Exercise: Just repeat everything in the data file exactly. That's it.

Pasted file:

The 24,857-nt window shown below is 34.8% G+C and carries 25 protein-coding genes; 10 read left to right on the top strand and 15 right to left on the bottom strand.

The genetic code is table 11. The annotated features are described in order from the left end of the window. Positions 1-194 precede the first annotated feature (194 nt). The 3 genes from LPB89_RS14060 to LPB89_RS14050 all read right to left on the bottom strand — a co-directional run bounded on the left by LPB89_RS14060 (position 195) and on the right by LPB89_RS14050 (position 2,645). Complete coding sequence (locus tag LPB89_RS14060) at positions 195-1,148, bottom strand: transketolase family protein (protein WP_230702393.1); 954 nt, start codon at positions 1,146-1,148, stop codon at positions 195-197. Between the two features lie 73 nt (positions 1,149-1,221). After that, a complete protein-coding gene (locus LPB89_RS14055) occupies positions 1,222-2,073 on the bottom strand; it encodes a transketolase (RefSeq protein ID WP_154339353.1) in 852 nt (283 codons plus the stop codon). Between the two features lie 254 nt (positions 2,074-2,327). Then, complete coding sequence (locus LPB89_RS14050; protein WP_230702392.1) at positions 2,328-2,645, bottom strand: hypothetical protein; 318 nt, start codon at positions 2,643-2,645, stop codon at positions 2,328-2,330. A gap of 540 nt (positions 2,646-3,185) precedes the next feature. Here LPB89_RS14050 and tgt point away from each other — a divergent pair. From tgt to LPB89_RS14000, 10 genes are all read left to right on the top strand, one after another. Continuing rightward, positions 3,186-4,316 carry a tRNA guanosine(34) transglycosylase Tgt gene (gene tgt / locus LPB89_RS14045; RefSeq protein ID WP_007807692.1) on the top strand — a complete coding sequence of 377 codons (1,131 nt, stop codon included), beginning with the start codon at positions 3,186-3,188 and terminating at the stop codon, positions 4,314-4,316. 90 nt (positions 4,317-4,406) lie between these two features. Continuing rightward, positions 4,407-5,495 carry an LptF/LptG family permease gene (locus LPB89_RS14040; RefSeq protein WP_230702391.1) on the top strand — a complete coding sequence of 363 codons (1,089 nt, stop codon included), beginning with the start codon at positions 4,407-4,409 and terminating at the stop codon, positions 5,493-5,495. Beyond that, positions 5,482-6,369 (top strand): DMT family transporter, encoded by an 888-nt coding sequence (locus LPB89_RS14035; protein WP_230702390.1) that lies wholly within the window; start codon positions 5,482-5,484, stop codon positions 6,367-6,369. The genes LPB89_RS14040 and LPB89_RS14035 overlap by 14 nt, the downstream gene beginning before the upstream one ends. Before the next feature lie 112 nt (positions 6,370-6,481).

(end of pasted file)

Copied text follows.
The 24,857-nt window shown below is 34.8% G+C and carries 25 protein-coding genes; 10 read left to right on the top strand and 15 right to left on the bottom strand.

The genetic code is table 11. The annotated features are described in order from the left end of the window. Positions 1-194 precede the first annotated feature (194 nt). The 3 genes from LPB89_RS14060 to LPB89_RS14050 all read right to left on the bottom strand — a co-directional run bounded on the left by LPB89_RS14060 (position 195) and on the right by LPB89_RS14050 (position 2,645). Complete coding sequence (locus tag LPB89_RS14060) at positions 195-1,148, bottom strand: transketolase family protein (protein WP_230702393.1); 954 nt, start codon at positions 1,146-1,148, stop codon at positions 195-197. Between the two features lie 73 nt (positions 1,149-1,221). After that, a complete protein-coding gene (locus LPB89_RS14055) occupies positions 1,222-2,073 on the bottom strand; it encodes a transketolase (RefSeq protein ID WP_154339353.1) in 852 nt (283 codons plus the stop codon). Between the two features lie 254 nt (positions 2,074-2,327). Then, complete coding sequence (locus LPB89_RS14050; protein WP_230702392.1) at positions 2,328-2,645, bottom strand: hypothetical protein; 318 nt, start codon at positions 2,643-2,645, stop codon at positions 2,328-2,330. A gap of 540 nt (positions 2,646-3,185) precedes the next feature. Here LPB89_RS14050 and tgt point away from each other — a divergent pair. From tgt to LPB89_RS14000, 10 genes are all read left to right on the top strand, one after another. Continuing rightward, positions 3,186-4,316 carry a tRNA guanosine(34) transglycosylase Tgt gene (gene tgt / locus LPB89_RS14045; RefSeq protein ID WP_007807692.1) on the top strand — a complete coding sequence of 377 codons (1,131 nt, stop codon included), beginning with the start codon at positions 3,186-3,188 and terminating at the stop codon, positions 4,314-4,316. 90 nt (positions 4,317-4,406) lie between these two features. Continuing rightward, positions 4,407-5,495 carry an LptF/LptG family permease gene (locus LPB89_RS14040; RefSeq protein WP_230702391.1) on the top strand — a complete coding sequence of 363 codons (1,089 nt, stop codon included), beginning with the start codon at positions 4,407-4,409 and terminating at the stop codon, positions 5,493-5,495. Beyond that, positions 5,482-6,369 (top strand): DMT family transporter, encoded by an 888-nt coding sequence (locus LPB89_RS14035; protein WP_230702390.1) that lies wholly within the window; start codon positions 5,482-5,484, stop codon positions 6,367-6,369. The genes LPB89_RS14040 and LPB89_RS14035 overlap by 14 nt, the downstream gene beginning before the upstream one ends. Before the next feature lie 112 nt (positions 6,370-6,481).